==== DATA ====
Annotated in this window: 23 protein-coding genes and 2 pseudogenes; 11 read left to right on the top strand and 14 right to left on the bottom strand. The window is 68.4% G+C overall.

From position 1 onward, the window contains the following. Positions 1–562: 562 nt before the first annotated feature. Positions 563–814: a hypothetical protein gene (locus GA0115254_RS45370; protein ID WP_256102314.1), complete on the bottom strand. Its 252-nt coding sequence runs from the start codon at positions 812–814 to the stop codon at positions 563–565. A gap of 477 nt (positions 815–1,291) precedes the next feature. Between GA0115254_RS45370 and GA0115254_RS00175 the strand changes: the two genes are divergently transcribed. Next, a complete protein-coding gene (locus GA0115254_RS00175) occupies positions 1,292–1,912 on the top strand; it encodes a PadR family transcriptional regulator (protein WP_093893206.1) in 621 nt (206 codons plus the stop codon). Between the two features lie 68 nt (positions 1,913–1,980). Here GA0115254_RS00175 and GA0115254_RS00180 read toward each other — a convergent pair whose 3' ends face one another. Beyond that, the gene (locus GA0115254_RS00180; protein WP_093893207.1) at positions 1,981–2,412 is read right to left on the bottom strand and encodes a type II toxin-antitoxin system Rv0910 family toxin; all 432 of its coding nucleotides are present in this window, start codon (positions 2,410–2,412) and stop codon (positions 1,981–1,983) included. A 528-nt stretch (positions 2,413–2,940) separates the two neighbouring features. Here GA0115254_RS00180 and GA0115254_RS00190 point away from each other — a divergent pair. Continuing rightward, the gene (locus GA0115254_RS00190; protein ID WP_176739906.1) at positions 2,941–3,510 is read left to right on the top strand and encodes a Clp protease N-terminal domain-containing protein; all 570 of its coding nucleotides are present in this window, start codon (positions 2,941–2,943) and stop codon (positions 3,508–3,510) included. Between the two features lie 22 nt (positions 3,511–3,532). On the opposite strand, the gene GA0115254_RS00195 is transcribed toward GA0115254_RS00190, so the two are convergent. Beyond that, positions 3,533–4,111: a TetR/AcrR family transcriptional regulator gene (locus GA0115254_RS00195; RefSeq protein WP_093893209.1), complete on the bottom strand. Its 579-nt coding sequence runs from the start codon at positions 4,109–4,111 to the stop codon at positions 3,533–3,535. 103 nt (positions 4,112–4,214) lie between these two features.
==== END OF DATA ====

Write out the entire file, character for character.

Annotated in this window: 23 protein-coding genes and 2 pseudogenes; 11 read left to right on the top strand and 14 right to left on the bottom strand. The window is 68.4% G+C overall.

From position 1 onward, the window contains the following. Positions 1–562: 562 nt before the first annotated feature. Positions 563–814: a hypothetical protein gene (locus GA0115254_RS45370; protein ID WP_256102314.1), complete on the bottom strand. Its 252-nt coding sequence runs from the start codon at positions 812–814 to the stop codon at positions 563–565. A gap of 477 nt (positions 815–1,291) precedes the next feature. Between GA0115254_RS45370 and GA0115254_RS00175 the strand changes: the two genes are divergently transcribed. Next, a complete protein-coding gene (locus GA0115254_RS00175) occupies positions 1,292–1,912 on the top strand; it encodes a PadR family transcriptional regulator (protein WP_093893206.1) in 621 nt (206 codons plus the stop codon). Between the two features lie 68 nt (positions 1,913–1,980). Here GA0115254_RS00175 and GA0115254_RS00180 read toward each other — a convergent pair whose 3' ends face one another. Beyond that, the gene (locus GA0115254_RS00180; protein WP_093893207.1) at positions 1,981–2,412 is read right to left on the bottom strand and encodes a type II toxin-antitoxin system Rv0910 family toxin; all 432 of its coding nucleotides are present in this window, start codon (positions 2,410–2,412) and stop codon (positions 1,981–1,983) included. A 528-nt stretch (positions 2,413–2,940) separates the two neighbouring features. Here GA0115254_RS00180 and GA0115254_RS00190 point away from each other — a divergent pair. Continuing rightward, the gene (locus GA0115254_RS00190; protein ID WP_176739906.1) at positions 2,941–3,510 is read left to right on the top strand and encodes a Clp protease N-terminal domain-containing protein; all 570 of its coding nucleotides are present in this window, start codon (positions 2,941–2,943) and stop codon (positions 3,508–3,510) included. Between the two features lie 22 nt (positions 3,511–3,532). On the opposite strand, the gene GA0115254_RS00195 is transcribed toward GA0115254_RS00190, so the two are convergent. Beyond that, positions 3,533–4,111: a TetR/AcrR family transcriptional regulator gene (locus GA0115254_RS00195; RefSeq protein WP_093893209.1), complete on the bottom strand. Its 579-nt coding sequence runs from the start codon at positions 4,109–4,111 to the stop codon at positions 3,533–3,535. 103 nt (positions 4,112–4,214) lie between these two features.